Traditionally, the music that most accurately reflected the sound of Britain’s streets has been made by rock band, from The Beatles’ ‘Penny Lane’ to The Clash’ ‘London Calling’. It’s the only recently that the sound of the British inner city has begun to be reflected by people with beats: So Solid Crew, The Streets, Dizzee Rascal, even Goldie Lookin’ Chain. They are the Jams and Clashes of our generation – they reflect how it is to be poor, working-class and living in the city today.

Add Skinnyman to that list. A man tipped to be England’s Eminem long before Mike Skinner was lumbered with that tag. He’s only now getting around to releasing his debut LP thanks to a list of delays that there isn’t enough space to go through in full now, but include drug dealing, spells in prison and record company limbo.

Skinny is a product of his environment. First arrested at seven, onstage at nine, excluded from school at 11 and out of prison throughout his adult life, he isn’t fashionable, pretty or clean. Skinny’s street are Dizzee’s inner city or those of Pete Doherty’s dealer rather than Skinner’s suburbs or the Boho squat-slums of The Libertines.

A world documented on the album’s first track proper, ‘Fuck The Hook‘, where ‘your life’s on the line and your only crime is being poor‘. Estates where “This week an 82-year-old got her throat slashed in her flat/Cats are lookin’ cash for their crack”. Places in a cycle of underachievement and communities riddled by crack cocaine, with girls who “fuck man for the taste of the pipe” (‘Hayden’).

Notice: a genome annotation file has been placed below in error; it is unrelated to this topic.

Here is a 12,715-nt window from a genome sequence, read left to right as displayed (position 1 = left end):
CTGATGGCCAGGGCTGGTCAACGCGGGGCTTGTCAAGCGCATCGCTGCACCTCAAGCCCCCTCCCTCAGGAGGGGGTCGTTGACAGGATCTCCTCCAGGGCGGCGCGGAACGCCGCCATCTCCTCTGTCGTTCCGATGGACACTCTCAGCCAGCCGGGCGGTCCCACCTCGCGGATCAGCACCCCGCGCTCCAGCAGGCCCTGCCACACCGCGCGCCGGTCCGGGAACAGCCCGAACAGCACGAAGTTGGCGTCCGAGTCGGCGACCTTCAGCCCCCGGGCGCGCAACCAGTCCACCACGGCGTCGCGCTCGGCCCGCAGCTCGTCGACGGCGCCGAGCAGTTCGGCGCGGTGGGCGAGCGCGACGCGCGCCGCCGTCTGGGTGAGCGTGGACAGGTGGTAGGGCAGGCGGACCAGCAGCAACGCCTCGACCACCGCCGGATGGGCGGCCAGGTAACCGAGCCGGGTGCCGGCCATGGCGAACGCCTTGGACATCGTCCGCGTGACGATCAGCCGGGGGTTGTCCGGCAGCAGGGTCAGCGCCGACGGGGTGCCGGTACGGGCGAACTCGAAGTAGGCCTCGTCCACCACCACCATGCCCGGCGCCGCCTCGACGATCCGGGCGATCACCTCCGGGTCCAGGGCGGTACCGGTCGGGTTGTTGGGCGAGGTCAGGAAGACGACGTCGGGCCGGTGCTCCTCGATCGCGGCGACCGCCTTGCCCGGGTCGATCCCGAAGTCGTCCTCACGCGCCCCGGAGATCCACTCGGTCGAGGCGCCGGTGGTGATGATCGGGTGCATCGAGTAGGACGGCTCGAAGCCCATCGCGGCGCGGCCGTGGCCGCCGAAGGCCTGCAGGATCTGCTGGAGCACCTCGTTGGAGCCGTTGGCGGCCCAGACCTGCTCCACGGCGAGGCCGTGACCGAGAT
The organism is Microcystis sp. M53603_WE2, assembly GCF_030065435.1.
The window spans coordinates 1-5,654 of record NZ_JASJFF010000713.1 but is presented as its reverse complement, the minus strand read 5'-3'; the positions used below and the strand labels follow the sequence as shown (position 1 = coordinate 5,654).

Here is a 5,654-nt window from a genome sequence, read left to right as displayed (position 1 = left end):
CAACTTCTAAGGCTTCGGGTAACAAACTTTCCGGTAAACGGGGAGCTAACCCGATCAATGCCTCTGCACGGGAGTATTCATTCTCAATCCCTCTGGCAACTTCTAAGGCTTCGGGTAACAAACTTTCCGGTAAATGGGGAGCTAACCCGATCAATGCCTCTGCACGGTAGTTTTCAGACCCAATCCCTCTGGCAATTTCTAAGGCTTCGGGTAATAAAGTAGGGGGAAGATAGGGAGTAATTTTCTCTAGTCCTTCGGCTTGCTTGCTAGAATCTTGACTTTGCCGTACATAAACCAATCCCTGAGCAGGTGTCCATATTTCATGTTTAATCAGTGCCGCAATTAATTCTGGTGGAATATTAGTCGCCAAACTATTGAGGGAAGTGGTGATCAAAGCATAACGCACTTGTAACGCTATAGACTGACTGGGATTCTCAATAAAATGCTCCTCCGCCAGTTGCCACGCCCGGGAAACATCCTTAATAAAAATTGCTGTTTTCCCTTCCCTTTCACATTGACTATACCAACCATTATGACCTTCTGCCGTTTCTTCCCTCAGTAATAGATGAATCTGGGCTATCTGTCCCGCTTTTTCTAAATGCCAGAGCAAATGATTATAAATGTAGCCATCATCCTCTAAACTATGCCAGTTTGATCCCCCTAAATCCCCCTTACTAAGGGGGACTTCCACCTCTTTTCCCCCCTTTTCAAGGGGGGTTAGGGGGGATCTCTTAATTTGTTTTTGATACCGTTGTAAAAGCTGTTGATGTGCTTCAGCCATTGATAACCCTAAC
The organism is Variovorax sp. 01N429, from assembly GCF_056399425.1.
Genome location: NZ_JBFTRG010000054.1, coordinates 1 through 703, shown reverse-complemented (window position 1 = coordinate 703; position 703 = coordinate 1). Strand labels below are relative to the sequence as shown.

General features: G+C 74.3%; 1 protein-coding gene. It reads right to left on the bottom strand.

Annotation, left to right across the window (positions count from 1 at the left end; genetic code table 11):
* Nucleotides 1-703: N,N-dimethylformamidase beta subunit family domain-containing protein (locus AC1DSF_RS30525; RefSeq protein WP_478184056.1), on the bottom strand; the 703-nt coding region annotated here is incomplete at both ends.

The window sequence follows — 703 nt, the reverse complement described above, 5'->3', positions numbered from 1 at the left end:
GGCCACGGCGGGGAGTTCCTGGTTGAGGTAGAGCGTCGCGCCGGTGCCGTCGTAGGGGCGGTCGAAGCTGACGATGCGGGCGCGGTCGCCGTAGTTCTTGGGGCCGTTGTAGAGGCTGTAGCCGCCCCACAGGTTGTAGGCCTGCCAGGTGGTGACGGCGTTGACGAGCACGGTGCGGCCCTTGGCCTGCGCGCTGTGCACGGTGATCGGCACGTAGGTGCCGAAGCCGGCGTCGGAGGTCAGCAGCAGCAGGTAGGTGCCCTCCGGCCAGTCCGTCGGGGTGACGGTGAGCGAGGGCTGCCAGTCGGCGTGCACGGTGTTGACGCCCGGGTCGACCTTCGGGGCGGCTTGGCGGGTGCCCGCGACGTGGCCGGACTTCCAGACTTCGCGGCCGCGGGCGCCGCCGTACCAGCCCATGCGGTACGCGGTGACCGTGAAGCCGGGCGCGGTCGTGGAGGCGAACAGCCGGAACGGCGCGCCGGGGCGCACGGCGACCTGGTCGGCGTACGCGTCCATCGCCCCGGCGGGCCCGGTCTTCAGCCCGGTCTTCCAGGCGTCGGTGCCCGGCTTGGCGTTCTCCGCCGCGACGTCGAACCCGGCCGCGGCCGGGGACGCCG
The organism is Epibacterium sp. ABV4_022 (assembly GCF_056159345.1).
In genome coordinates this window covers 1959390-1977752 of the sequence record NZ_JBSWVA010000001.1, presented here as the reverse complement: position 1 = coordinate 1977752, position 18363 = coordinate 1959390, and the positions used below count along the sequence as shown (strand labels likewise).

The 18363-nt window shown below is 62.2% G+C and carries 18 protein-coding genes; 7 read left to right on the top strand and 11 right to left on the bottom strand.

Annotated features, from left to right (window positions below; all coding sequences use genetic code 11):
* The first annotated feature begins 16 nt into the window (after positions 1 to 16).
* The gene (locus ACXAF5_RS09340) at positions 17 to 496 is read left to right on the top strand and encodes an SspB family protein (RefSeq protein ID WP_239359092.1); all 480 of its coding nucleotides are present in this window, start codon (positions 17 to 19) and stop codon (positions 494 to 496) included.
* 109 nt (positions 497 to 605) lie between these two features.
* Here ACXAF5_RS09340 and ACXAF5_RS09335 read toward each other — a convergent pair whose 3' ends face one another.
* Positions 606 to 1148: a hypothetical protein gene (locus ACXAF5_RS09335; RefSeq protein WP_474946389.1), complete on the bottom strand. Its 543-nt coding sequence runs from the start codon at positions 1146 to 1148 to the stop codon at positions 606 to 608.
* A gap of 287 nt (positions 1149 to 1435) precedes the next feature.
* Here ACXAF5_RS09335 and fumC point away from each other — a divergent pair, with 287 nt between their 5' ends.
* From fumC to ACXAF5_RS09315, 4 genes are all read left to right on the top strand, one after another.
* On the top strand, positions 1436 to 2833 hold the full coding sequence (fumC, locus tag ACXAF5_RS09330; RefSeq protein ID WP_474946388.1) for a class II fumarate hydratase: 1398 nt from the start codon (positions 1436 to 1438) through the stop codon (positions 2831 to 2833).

It’s not just the lyrics, delivered in a ragga-style flow, that are grimey. ‘Council Estate Of Mind’ is bound tightly together by a fucking scary narrative.

Lifted directly from 1982’s Tim Roth-starring TV film Made In Britain (about an articulate 16-year-old who can’t stop butting heads with authority, who Skinny clearly identifies with), the effect is to create a claustrophobic atmospehere from start to finish.

Add to the mix tower block-rocking beats, a string of speeded-up soul samples to rival Kanye West’s finest work (most brilliantly on ‘I’ll Be Surprised’ and ‘No Big Ting’) and you have a mix of honesty, pathos, violence, drugs – a picture of Britain’s street as vivid as Dizzee’s or Skinner’s but as gritty and city as The Libertines.

Fuck going underground, Skinnyman is heading overground. Imran Ahmed

© NME July 31, 2004

Leave a Reply